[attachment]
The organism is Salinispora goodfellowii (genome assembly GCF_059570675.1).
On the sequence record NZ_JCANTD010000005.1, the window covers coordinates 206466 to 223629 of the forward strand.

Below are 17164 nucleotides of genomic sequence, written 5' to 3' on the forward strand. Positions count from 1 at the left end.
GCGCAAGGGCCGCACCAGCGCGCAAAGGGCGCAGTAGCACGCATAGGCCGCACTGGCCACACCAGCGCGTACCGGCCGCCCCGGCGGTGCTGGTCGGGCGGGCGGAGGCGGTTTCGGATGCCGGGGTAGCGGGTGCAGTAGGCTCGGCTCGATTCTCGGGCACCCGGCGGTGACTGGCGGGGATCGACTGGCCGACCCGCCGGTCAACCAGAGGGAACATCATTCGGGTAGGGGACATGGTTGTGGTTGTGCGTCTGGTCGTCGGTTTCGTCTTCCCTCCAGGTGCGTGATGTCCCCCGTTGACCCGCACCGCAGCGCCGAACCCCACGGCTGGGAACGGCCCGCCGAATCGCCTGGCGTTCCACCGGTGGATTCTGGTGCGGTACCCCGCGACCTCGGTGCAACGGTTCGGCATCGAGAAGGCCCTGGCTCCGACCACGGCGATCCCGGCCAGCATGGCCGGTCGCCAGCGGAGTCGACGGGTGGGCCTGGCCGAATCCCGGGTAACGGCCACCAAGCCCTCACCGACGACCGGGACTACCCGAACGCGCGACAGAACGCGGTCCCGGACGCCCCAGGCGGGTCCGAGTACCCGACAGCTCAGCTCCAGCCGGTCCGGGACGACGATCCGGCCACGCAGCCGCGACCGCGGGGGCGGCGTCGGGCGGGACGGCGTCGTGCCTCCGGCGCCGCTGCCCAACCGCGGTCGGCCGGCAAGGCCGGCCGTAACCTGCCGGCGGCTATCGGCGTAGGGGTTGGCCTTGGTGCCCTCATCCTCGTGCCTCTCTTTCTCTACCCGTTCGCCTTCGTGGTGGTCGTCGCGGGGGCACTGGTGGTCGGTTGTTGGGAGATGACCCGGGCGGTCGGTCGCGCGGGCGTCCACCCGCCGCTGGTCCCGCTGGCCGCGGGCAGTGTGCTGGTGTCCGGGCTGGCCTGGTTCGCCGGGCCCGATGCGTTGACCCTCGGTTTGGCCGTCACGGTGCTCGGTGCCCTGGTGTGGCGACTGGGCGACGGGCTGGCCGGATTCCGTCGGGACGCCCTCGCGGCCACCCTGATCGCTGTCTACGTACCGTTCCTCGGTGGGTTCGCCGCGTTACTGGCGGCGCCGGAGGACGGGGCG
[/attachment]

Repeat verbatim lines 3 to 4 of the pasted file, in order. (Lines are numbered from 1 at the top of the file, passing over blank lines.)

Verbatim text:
Below are 17164 nucleotides of genomic sequence, written 5' to 3' on the forward strand. Positions count from 1 at the left end.
GCGCAAGGGCCGCACCAGCGCGCAAAGGGCGCAGTAGCACGCATAGGCCGCACTGGCCACACCAGCGCGTACCGGCCGCCCCGGCGGTGCTGGTCGGGCGGGCGGAGGCGGTTTCGGATGCCGGGGTAGCGGGTGCAGTAGGCTCGGCTCGATTCTCGGGCACCCGGCGGTGACTGGCGGGGATCGACTGGCCGACCCGCCGGTCAACCAGAGGGAACATCATTCGGGTAGGGGACATGGTTGTGGTTGTGCGTCTGGTCGTCGGTTTCGTCTTCCCTCCAGGTGCGTGATGTCCCCCGTTGACCCGCACCGCAGCGCCGAACCCCACGGCTGGGAACGGCCCGCCGAATCGCCTGGCGTTCCACCGGTGGATTCTGGTGCGGTACCCCGCGACCTCGGTGCAACGGTTCGGCATCGAGAAGGCCCTGGCTCCGACCACGGCGATCCCGGCCAGCATGGCCGGTCGCCAGCGGAGTCGACGGGTGGGCCTGGCCGAATCCCGGGTAACGGCCACCAAGCCCTCACCGACGACCGGGACTACCCGAACGCGCGACAGAACGCGGTCCCGGACGCCCCAGGCGGGTCCGAGTACCCGACAGCTCAGCTCCAGCCGGTCCGGGACGACGATCCGGCCACGCAGCCGCGACCGCGGGGGCGGCGTCGGGCGGGACGGCGTCGTGCCTCCGGCGCCGCTGCCCAACCGCGGTCGGCCGGCAAGGCCGGCCGTAACCTGCCGGCGGCTATCGGCGTAGGGGTTGGCCTTGGTGCCCTCATCCTCGTGCCTCTCTTTCTCTACCCGTTCGCCTTCGTGGTGGTCGTCGCGGGGGCACTGGTGGTCGGTTGTTGGGAGATGACCCGGGCGGTCGGTCGCGCGGGCGTCCACCCGCCGCTGGTCCCGCTGGCCGCGGGCAGTGTGCTGGTGTCCGGGCTGGCCTGGTTCGCCGGGCCCGATGCGTTGACCCTCGGTTTGGCCGTCACGGTGCTCGGTGCCCTGGTGTGGCGACTGGGCGACGGGCTGGCCGGATTCCGTCGGGACGCCCTCGCGGCCACCCTGATCGCTGTCTACGTACCGTTCCTCGGTGGGTTCGCCGCGTTACTGGCGGCGCCGGAGGACGGGGCG